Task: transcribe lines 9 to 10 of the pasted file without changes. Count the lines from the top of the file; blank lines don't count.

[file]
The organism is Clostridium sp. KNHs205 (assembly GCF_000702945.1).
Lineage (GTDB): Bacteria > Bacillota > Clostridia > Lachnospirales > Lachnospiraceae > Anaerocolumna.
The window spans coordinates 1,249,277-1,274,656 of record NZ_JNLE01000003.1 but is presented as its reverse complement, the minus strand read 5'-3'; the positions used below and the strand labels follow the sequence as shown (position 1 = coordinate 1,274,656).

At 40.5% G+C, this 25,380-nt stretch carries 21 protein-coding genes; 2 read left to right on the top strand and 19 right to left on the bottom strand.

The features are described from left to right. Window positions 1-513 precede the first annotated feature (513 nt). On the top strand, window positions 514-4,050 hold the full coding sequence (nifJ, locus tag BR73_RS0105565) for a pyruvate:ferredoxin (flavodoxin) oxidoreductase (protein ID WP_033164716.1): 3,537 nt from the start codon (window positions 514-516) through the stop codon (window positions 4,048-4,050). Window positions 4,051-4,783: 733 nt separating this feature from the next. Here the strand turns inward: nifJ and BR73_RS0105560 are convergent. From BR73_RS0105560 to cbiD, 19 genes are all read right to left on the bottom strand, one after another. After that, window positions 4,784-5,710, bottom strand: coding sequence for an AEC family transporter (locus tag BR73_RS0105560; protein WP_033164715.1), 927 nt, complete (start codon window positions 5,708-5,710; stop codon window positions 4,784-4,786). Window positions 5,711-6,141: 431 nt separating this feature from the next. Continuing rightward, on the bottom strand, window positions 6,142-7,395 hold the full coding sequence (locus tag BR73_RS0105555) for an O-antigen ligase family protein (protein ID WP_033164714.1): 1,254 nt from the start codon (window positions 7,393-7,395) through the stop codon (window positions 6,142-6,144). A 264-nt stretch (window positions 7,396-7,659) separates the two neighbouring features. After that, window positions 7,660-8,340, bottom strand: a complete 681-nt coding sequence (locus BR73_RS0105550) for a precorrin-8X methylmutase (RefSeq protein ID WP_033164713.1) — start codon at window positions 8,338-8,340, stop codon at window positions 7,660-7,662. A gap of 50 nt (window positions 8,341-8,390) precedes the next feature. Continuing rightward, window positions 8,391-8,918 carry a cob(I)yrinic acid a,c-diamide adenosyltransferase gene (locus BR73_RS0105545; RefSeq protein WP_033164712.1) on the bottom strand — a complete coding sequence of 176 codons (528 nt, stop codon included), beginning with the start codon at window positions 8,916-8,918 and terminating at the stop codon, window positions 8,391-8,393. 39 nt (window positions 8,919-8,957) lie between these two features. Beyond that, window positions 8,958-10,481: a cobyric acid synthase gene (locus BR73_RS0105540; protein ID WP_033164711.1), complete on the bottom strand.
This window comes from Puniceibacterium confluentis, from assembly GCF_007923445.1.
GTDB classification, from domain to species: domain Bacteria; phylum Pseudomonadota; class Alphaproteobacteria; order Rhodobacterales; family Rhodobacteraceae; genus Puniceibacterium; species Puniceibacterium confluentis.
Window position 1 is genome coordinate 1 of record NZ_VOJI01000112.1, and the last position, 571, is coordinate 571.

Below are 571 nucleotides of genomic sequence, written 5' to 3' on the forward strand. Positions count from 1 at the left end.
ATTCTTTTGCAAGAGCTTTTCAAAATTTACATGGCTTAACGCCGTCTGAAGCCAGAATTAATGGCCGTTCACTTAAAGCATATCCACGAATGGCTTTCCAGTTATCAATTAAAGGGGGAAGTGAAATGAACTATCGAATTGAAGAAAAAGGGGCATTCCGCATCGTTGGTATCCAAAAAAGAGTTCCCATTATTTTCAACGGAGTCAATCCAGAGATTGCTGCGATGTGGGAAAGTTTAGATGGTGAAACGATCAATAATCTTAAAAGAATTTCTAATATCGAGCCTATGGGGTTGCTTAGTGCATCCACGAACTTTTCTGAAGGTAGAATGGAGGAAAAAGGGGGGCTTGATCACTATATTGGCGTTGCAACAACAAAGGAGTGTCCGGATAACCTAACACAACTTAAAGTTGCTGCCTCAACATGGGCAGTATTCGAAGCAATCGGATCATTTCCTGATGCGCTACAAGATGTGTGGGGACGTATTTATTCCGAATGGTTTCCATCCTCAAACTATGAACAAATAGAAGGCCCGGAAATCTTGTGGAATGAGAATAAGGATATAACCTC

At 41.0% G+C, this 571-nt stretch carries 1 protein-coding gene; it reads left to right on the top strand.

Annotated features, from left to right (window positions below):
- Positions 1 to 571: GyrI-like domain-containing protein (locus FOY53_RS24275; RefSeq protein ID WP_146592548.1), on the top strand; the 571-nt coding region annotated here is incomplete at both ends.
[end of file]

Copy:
Below are 571 nucleotides of genomic sequence, written 5' to 3' on the forward strand. Positions count from 1 at the left end.
ATTCTTTTGCAAGAGCTTTTCAAAATTTACATGGCTTAACGCCGTCTGAAGCCAGAATTAATGGCCGTTCACTTAAAGCATATCCACGAATGGCTTTCCAGTTATCAATTAAAGGGGGAAGTGAAATGAACTATCGAATTGAAGAAAAAGGGGCATTCCGCATCGTTGGTATCCAAAAAAGAGTTCCCATTATTTTCAACGGAGTCAATCCAGAGATTGCTGCGATGTGGGAAAGTTTAGATGGTGAAACGATCAATAATCTTAAAAGAATTTCTAATATCGAGCCTATGGGGTTGCTTAGTGCATCCACGAACTTTTCTGAAGGTAGAATGGAGGAAAAAGGGGGGCTTGATCACTATATTGGCGTTGCAACAACAAAGGAGTGTCCGGATAACCTAACACAACTTAAAGTTGCTGCCTCAACATGGGCAGTATTCGAAGCAATCGGATCATTTCCTGATGCGCTACAAGATGTGTGGGGACGTATTTATTCCGAATGGTTTCCATCCTCAAACTATGAACAAATAGAAGGCCCGGAAATCTTGTGGAATGAGAATAAGGATATAACCTC